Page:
5. WHAT ARE THE CONSEQUENCES OF NON COMPLIANCE?

In case of any non compliance, the Companies Act, 2013 imposes an obligation on the board to the company at Annual General Meeting (AGM).

Though there is no specific provision is provided for non compliance for spending on CSR under the Companies Act 2013 Section 450 is an overarching provision for punishing a company or its officers in case of where there is no specific punishment provided for an offence in the act. It says,

“If a company or any officer of a company or any other person contravenes any of the provisions of this Act or the rules made there under, for which no penalty or punishment is provided elsewhere in this Act, the company and every officer of the company who is in default shall be punishable with fine which may extend to ten thousand rupees, and where the contravention is continuing one with a further fine which may extend to one thousand rupees for every day after the first during which the contravention continues.”

However one of the official from Corporate Ministry said, “The new law, which came into effect on April 1, 2014, says if a company isn’t able to give a satisfactory explanation about not spending on CSR activities, the corporate affairs ministry, at most, can question the roles and responsibility of its directors, but can’t act beyond that. “The quantum of penalty in case of non-compliance hasn’t been worked out,”

According to the Economic Times survey, round 14,000 companies are expected to spend about Rs 15,000 crore on various social projects under the mandatory CSR spending[9].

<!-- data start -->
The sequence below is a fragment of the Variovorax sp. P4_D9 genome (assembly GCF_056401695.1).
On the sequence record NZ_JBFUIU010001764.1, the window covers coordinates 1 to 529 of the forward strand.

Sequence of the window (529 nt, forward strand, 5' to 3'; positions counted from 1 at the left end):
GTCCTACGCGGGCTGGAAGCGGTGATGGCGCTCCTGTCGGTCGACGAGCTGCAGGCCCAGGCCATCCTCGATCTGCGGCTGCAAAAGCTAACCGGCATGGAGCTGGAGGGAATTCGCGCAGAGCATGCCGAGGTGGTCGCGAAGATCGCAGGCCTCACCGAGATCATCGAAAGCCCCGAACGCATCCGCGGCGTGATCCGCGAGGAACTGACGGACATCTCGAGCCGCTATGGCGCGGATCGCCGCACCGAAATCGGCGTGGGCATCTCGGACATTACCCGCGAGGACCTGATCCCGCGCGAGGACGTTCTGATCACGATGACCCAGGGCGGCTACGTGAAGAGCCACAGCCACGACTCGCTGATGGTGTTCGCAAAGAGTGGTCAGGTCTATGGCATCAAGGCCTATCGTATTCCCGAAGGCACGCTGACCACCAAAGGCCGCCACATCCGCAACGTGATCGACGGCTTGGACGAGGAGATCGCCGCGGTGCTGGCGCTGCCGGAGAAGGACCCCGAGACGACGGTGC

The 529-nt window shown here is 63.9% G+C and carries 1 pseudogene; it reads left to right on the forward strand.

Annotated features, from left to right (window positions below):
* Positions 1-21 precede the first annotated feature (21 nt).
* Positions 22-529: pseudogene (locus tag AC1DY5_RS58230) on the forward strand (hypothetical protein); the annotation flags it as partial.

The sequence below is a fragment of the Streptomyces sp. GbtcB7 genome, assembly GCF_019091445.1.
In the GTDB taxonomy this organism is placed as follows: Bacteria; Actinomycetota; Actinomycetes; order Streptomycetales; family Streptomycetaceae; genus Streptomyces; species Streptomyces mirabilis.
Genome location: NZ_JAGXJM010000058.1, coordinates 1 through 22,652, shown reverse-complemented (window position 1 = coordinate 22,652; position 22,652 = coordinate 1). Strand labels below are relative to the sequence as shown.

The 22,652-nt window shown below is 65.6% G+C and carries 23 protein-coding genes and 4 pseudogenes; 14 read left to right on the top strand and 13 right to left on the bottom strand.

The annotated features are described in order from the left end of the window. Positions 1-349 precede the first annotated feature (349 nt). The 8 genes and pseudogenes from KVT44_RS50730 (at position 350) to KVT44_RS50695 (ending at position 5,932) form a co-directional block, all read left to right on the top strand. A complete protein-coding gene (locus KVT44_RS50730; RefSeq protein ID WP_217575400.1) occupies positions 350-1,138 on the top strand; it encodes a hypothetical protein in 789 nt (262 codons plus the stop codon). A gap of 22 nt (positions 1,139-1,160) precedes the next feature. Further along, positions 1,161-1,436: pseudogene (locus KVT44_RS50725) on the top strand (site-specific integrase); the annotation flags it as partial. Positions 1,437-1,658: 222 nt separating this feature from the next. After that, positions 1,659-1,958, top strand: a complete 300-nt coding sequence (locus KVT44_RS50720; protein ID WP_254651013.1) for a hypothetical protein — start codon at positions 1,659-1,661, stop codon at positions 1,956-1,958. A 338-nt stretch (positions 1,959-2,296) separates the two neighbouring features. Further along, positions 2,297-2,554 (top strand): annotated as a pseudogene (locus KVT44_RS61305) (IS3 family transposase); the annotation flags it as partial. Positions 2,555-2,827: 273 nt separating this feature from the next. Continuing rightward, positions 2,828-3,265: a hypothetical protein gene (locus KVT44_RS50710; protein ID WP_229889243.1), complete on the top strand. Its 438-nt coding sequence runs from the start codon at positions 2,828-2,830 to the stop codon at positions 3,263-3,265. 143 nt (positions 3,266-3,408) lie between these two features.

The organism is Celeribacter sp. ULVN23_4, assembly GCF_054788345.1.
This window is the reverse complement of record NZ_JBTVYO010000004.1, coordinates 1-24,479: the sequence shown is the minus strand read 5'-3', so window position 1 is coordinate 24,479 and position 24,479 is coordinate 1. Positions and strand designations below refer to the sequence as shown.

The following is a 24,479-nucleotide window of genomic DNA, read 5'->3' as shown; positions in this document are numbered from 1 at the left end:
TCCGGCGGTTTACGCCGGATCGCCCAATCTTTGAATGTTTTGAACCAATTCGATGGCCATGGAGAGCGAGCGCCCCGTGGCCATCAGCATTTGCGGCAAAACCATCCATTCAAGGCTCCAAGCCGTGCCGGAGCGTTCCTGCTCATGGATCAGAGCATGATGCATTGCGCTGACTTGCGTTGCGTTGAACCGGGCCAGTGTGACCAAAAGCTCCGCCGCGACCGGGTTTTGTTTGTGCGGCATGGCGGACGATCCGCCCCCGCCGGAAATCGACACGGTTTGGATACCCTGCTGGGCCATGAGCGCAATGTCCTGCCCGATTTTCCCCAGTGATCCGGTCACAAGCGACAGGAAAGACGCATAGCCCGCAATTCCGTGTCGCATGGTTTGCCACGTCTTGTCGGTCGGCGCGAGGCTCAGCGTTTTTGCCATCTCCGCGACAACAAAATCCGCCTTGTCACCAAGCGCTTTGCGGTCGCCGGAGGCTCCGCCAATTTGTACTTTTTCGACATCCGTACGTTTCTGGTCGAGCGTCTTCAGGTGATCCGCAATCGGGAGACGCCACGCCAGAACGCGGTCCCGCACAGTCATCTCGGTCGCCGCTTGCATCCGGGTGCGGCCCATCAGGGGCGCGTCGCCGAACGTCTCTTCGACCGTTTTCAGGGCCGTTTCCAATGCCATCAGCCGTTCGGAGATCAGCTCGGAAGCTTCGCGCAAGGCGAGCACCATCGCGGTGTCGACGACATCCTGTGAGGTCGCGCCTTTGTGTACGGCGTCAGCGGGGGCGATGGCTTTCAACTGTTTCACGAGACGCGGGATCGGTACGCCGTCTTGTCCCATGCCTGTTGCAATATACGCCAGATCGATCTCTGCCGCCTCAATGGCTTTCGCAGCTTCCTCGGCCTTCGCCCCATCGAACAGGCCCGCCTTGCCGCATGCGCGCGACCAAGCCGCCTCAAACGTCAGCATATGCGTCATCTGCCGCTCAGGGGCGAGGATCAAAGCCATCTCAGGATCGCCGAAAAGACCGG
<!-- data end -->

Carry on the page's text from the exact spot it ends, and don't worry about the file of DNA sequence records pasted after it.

6. DUAL BENEFITS

CSR has dual benefits both to community and to the companies

1. Benefits to the company as well as to the general public- like, Corporate involve in community education, employment, sustainable environmental programs, homelessness programs etc.

2. Company benefits: Importance of CSR initiatives is a powerful branding tool that can build up publicity of the company and it helps in increased sales and customer loyalty and more ability to attract and retain employees.

7. ANALYSIS OF SECTION 135:

There is a need to look after the socio, economic needs of the weaker sections. For instance, IT companies have supported computer training for underprivileged groups to increase the pool of computer literacy people in India.

After the long standing debate, Parliament has passed the Companies Act 2013. One of the important provisions was making CSR mandatory to all the companies whose net worth of rupees five hundred crore or more or turnover of thousand crore or more or net profit of rupees five crore or more during any financial year. The legislators felt that it is necessary that the companies should also look after the socio economic problems and therefore made it mandatory for the companies in the form of CSR.